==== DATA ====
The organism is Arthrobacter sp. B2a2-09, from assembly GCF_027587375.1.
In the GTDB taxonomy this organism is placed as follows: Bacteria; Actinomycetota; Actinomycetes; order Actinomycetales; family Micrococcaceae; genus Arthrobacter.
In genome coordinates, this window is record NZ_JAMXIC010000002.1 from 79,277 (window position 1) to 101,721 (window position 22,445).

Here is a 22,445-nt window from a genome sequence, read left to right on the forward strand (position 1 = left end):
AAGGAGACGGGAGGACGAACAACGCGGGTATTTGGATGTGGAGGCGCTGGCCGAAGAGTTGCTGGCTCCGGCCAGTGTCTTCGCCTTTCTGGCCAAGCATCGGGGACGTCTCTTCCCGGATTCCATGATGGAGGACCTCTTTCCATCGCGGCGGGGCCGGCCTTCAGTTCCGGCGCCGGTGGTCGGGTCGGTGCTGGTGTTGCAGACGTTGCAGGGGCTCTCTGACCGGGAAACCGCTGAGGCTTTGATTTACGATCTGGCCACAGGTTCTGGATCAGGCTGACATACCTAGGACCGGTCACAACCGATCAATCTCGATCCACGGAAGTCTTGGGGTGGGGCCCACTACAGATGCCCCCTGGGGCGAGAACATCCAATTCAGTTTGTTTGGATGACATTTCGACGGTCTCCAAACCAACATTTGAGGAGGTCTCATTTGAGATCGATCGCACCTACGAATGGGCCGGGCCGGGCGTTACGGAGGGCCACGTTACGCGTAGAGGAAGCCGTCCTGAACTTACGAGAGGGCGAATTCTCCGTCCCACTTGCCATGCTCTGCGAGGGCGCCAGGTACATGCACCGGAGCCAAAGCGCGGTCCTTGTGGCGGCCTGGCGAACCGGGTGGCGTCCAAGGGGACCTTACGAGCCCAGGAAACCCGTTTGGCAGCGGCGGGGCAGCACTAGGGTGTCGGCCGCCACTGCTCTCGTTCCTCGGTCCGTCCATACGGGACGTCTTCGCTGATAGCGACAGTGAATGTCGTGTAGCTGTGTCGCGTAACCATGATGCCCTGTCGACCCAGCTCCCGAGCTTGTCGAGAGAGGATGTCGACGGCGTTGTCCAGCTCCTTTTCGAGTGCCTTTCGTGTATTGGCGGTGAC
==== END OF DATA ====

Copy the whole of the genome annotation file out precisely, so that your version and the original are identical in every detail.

The organism is Arthrobacter sp. B2a2-09, from assembly GCF_027587375.1.
In the GTDB taxonomy this organism is placed as follows: Bacteria; Actinomycetota; Actinomycetes; order Actinomycetales; family Micrococcaceae; genus Arthrobacter.
In genome coordinates, this window is record NZ_JAMXIC010000002.1 from 79,277 (window position 1) to 101,721 (window position 22,445).

Here is a 22,445-nt window from a genome sequence, read left to right on the forward strand (position 1 = left end):
AAGGAGACGGGAGGACGAACAACGCGGGTATTTGGATGTGGAGGCGCTGGCCGAAGAGTTGCTGGCTCCGGCCAGTGTCTTCGCCTTTCTGGCCAAGCATCGGGGACGTCTCTTCCCGGATTCCATGATGGAGGACCTCTTTCCATCGCGGCGGGGCCGGCCTTCAGTTCCGGCGCCGGTGGTCGGGTCGGTGCTGGTGTTGCAGACGTTGCAGGGGCTCTCTGACCGGGAAACCGCTGAGGCTTTGATTTACGATCTGGCCACAGGTTCTGGATCAGGCTGACATACCTAGGACCGGTCACAACCGATCAATCTCGATCCACGGAAGTCTTGGGGTGGGGCCCACTACAGATGCCCCCTGGGGCGAGAACATCCAATTCAGTTTGTTTGGATGACATTTCGACGGTCTCCAAACCAACATTTGAGGAGGTCTCATTTGAGATCGATCGCACCTACGAATGGGCCGGGCCGGGCGTTACGGAGGGCCACGTTACGCGTAGAGGAAGCCGTCCTGAACTTACGAGAGGGCGAATTCTCCGTCCCACTTGCCATGCTCTGCGAGGGCGCCAGGTACATGCACCGGAGCCAAAGCGCGGTCCTTGTGGCGGCCTGGCGAACCGGGTGGCGTCCAAGGGGACCTTACGAGCCCAGGAAACCCGTTTGGCAGCGGCGGGGCAGCACTAGGGTGTCGGCCGCCACTGCTCTCGTTCCTCGGTCCGTCCATACGGGACGTCTTCGCTGATAGCGACAGTGAATGTCGTGTAGCTGTGTCGCGTAACCATGATGCCCTGTCGACCCAGCTCCCGAGCTTGTCGAGAGAGGATGTCGACGGCGTTGTCCAGCTCCTTTTCGAGTGCCTTTCGTGTATTGGCGGTGAC